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On Marques Colston, Brandin Cooks, and Nick Toon’s Quiet Storm Upside

nicktoon

Somewhere along the way, we all forgot that Nick Toon was a thing. To be quite honest with all of you, I sort of forgot he existed until the Saints first preseason game, where he played the lion’s share of snaps at right wide receiver (outside) for the team. I wrote this semi-lengthy piece about Toon last offseason, asking if he was the heir to Marques Colston’s WR1 Throne. Despite not playing much last season, only catching four passes for 68 yards, Toon is still someone to monitor in dynasty formats and redraft as no other WR on the Saints roster can fill the Colston role. Brandin Cooks will play a role, and Colston will start the season as a major cog for the Saints, but I’m not sure he stays there.

For a quick Toon refresher, he’s 6’2, runs a 4.42 40, converted 73 percent of his senior season red zone looks into touchdowns, and had a 0.30 Dominator Rating. The reason that I still think he’s a viable dynasty target and a guy to watch in redraft leagues is because of the inevitable cliff that Colston is approaching. His plot graph from the WR Sim Scores App does not paint a pretty picture.

Colstonsimscores

Colston, while a very good player in his career, has never been a player of the caliber of a Brandon Marshall, Terrell Owens, or Andre Johnson. To make things even more enticing for Toon, the averaged games played for Colston’s N+1 comparables is 12.6, and Colston has been dealing with a plantar fascia injury for going on two seasons now.1 In general, I don’t bet on 31-year-old WRs. With Drew Brees as his quarterback, a ton of age-related decline can be mitigated by his QB’s skill, but if his efficiency declines enough, Toon becomes a viable option.

I’m not asserting that Colston is absolutely toast but I do think that Toon probably offers the best value out of any New Orleans pass catcher at this point. Much of the discussion surrounding New Orleans receiving options has focused on incoming rookie Brandin Cooks. Cooks is just undraftable in redraft leagues with his hefty price tag and the history of small rookie WRs. Take a look at what WRs his size–who were drafted in the first and second round–have done in their rookie seasons.

Player Year Tm Ht Wt G Rec Yds Y/R TD
DeSean Jackson 2008 PHI 05-10 178 16 62 912 14.71 2
Tavon Austin 2013 STL 05-09 174 13 40 418 10.45 4
Santana Moss 2001 NYJ 05-10 185 5 2 40 20 0
Santonio Holmes 2006 PIT 05-10 185 16 49 824 16.82 2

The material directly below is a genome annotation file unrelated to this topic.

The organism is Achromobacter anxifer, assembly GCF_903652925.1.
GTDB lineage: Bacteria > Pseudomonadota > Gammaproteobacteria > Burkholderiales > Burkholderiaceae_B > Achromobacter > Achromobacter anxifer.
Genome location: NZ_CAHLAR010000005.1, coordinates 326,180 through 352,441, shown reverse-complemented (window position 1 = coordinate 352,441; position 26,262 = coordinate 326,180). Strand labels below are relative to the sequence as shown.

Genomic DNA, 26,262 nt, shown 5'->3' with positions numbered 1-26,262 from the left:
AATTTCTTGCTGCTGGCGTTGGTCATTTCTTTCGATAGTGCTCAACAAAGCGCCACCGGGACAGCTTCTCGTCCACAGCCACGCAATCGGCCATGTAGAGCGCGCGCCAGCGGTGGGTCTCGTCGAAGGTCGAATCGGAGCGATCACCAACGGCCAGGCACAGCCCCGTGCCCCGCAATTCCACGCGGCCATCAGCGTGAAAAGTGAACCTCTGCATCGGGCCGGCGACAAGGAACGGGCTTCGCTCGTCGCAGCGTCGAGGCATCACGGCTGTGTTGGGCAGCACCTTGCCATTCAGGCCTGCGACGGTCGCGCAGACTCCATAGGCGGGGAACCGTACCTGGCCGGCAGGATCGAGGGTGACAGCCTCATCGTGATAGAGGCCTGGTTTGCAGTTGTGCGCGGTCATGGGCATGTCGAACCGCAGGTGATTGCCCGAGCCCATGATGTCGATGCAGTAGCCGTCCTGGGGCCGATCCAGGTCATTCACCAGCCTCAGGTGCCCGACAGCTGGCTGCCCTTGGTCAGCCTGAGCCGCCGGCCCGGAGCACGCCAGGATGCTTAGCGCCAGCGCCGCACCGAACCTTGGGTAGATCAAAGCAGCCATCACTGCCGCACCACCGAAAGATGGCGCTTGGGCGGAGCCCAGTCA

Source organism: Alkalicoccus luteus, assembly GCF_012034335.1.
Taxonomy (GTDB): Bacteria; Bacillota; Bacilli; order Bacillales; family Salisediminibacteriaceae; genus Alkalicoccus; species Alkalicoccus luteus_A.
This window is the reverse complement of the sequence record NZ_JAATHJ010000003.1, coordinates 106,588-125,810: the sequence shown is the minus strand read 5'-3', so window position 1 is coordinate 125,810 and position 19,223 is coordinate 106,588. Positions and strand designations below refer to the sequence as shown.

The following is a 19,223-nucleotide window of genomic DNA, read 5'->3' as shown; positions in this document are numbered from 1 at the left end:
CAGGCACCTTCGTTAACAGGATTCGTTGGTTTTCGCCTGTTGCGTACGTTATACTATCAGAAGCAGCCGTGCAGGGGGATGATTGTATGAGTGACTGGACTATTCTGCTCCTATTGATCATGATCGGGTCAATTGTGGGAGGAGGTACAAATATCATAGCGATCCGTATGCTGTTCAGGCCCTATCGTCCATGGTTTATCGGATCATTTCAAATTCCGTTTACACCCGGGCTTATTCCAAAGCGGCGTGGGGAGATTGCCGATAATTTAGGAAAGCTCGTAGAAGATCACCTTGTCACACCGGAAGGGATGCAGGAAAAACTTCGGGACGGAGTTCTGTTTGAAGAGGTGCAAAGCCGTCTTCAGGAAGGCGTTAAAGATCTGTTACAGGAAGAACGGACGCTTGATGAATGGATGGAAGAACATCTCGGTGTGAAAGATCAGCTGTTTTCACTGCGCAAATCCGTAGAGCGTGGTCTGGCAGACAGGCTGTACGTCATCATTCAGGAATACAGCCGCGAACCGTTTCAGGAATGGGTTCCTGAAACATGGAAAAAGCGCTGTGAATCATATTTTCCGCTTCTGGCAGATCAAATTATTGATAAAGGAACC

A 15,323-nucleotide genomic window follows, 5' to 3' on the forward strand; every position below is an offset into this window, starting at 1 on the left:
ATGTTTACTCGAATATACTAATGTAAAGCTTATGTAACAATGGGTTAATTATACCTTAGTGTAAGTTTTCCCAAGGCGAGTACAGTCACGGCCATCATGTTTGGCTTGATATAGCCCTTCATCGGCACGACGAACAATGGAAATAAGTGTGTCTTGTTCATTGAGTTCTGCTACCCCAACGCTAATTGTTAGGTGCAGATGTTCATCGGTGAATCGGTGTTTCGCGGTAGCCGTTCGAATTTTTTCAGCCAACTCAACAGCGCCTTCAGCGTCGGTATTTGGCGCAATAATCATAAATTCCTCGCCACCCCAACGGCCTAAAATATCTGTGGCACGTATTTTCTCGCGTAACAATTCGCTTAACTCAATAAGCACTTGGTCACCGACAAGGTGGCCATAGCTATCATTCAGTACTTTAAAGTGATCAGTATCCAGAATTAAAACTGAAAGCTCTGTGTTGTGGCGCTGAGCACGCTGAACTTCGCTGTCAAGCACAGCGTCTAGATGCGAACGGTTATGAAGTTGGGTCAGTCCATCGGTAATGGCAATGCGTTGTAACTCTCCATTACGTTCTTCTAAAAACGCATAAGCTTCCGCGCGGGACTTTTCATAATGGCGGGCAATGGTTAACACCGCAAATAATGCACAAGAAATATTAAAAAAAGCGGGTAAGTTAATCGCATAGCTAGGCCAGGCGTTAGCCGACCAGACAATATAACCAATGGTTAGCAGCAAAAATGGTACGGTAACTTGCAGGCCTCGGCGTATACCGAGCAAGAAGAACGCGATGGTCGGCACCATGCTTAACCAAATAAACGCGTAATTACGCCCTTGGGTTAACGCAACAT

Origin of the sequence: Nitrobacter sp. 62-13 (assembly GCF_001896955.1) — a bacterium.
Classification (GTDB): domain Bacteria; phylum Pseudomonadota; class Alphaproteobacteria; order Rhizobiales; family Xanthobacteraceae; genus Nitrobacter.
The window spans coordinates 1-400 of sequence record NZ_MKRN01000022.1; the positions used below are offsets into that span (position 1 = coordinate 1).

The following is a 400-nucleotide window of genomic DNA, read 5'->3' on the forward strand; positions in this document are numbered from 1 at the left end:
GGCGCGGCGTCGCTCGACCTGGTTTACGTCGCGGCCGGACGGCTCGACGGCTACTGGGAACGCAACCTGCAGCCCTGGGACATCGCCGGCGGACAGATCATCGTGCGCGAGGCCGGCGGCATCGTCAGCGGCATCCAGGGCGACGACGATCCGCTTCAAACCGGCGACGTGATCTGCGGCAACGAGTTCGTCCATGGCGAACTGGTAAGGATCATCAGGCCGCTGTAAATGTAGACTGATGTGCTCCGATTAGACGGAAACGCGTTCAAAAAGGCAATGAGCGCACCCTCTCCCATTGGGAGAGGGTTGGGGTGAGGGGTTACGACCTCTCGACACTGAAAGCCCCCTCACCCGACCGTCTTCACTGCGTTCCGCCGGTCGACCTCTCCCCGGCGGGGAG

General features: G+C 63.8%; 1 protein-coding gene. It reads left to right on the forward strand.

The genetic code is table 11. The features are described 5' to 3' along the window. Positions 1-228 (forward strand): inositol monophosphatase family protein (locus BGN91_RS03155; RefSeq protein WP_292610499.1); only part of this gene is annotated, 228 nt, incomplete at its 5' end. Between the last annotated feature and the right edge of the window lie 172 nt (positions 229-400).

Dexter McCluster 2010 KAN 05-09 165 11 21 209 9.95 1
Eddie Royal 2008 DEN 05-10 182 15 91 980 10.77 5
Sinorice Moss 2006 NYG 05-08 185 6 5 25 5 0
Roscoe Parrish 2005 BUF 05-10 168 10 15 148 9.87 1
Dexter Jackson 2008 TAM 05-10 180 7 0 0 0
 

Now, Cooks is absolutely the best small WR prospect of the last decade, so using these seasons as a baseline is probably aiming a little too low. The reason for using first- and second-round draft picks as comps is to look at guys who would have commanded the same playing time as Cooks. T.Y Hilton was a smaller rookie, but didn’t fit in the same draft classification. What we do know that is guys that are Cooks’ weight and under six feet tall rarely have significant rookie performances. This list of comps averaged only 28.5 catches and 355.6 yards, which would leave a huge chunk of Brees’ non-Jimmy Graham and non-running back passing stats unaccounted for. Cooks will have some moments no doubt, but if he’s going to be inconsistent and Colston begins to slow down (as players his age have a tendency of doing), Toon becomes a player the Saints might need.

Is Toon a slam dunk? Of course not. According to reports from Saints camp, he’s off to a “good start” but it’s far from anything definitive. Sean Payton was quoted as saying “This year I definitely see him as someone who competes and factors in for not only playing time, but for touches.” Toon’s roster spot on the Saints 53-man roster should be secure, as he is fighting with the ancient Robert Meachem (who is already suffering from a back injury), and the undersized Joseph Morgan (who missed all of last season with a torn ACL). There seems to be fair amount of love for Kenny Stills in the fantasy community and I’m sure that most of it is warranted given his assumed role in the offense. To be ministerial for a second, Toon had the better college resume, is built like a WR1 (and eerily the same size as Marques Colston), and would fill a role that has provided consistent fantasy points in the past. The cost is quite literally non existent and he is the only free member of the New Orleans Saints offense. That alone makes him worth monitoring.

  1. Although camp reports suggest his foot is doing better.  (back)

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